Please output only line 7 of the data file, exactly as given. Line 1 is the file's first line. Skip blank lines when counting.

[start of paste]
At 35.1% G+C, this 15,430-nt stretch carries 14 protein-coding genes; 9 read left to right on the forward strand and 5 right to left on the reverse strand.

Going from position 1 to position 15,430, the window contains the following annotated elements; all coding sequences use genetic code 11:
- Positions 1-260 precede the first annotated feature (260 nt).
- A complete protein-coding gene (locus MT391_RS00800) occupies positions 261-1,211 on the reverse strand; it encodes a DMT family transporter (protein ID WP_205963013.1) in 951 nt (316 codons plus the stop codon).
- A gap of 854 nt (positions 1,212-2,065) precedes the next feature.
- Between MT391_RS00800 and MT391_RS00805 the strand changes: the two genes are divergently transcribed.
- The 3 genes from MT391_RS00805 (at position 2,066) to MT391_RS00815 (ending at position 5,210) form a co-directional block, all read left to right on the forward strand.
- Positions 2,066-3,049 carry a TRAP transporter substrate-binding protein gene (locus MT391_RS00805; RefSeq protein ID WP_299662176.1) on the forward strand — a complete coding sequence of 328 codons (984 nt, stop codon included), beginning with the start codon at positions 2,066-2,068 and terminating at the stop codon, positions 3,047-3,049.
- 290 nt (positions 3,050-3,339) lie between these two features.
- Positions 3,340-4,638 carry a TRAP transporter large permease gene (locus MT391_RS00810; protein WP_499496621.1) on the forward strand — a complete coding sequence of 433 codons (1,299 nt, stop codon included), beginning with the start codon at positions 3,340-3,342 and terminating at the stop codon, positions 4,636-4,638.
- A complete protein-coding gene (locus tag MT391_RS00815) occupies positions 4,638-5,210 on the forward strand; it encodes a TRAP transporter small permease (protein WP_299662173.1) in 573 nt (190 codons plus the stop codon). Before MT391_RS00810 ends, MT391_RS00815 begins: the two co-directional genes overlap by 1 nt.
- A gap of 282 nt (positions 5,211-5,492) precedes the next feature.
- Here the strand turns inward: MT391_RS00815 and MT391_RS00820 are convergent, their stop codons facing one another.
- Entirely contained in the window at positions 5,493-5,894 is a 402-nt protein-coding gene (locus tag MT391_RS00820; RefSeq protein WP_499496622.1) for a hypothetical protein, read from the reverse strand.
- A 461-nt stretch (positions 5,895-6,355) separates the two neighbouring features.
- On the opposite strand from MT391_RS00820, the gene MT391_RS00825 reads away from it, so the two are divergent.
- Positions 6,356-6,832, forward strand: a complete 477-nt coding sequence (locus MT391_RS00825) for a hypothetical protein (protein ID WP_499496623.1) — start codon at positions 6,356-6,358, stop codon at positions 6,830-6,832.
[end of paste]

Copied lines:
- The 3 genes from MT391_RS00805 (at position 2,066) to MT391_RS00815 (ending at position 5,210) form a co-directional block, all read left to right on the forward strand.